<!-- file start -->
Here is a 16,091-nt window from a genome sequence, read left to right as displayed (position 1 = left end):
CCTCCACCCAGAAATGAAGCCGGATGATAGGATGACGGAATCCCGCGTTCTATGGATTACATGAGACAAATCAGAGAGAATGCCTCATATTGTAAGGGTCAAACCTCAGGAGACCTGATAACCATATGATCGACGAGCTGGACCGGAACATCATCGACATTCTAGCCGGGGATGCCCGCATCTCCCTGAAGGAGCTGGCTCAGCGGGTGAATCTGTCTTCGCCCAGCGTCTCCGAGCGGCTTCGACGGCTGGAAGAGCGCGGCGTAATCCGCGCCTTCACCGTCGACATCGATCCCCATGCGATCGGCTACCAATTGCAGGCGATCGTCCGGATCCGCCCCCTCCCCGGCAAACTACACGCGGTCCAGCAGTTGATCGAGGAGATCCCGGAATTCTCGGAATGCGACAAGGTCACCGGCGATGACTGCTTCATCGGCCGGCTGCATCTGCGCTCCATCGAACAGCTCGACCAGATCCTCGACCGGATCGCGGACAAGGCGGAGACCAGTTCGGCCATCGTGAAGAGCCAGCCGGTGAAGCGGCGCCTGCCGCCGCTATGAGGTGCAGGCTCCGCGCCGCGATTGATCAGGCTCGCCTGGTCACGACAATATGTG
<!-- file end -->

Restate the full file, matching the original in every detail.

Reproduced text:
Here is a 16,091-nt window from a genome sequence, read left to right as displayed (position 1 = left end):
CCTCCACCCAGAAATGAAGCCGGATGATAGGATGACGGAATCCCGCGTTCTATGGATTACATGAGACAAATCAGAGAGAATGCCTCATATTGTAAGGGTCAAACCTCAGGAGACCTGATAACCATATGATCGACGAGCTGGACCGGAACATCATCGACATTCTAGCCGGGGATGCCCGCATCTCCCTGAAGGAGCTGGCTCAGCGGGTGAATCTGTCTTCGCCCAGCGTCTCCGAGCGGCTTCGACGGCTGGAAGAGCGCGGCGTAATCCGCGCCTTCACCGTCGACATCGATCCCCATGCGATCGGCTACCAATTGCAGGCGATCGTCCGGATCCGCCCCCTCCCCGGCAAACTACACGCGGTCCAGCAGTTGATCGAGGAGATCCCGGAATTCTCGGAATGCGACAAGGTCACCGGCGATGACTGCTTCATCGGCCGGCTGCATCTGCGCTCCATCGAACAGCTCGACCAGATCCTCGACCGGATCGCGGACAAGGCGGAGACCAGTTCGGCCATCGTGAAGAGCCAGCCGGTGAAGCGGCGCCTGCCGCCGCTATGAGGTGCAGGCTCCGCGCCGCGATTGATCAGGCTCGCCTGGTCACGACAATATGTG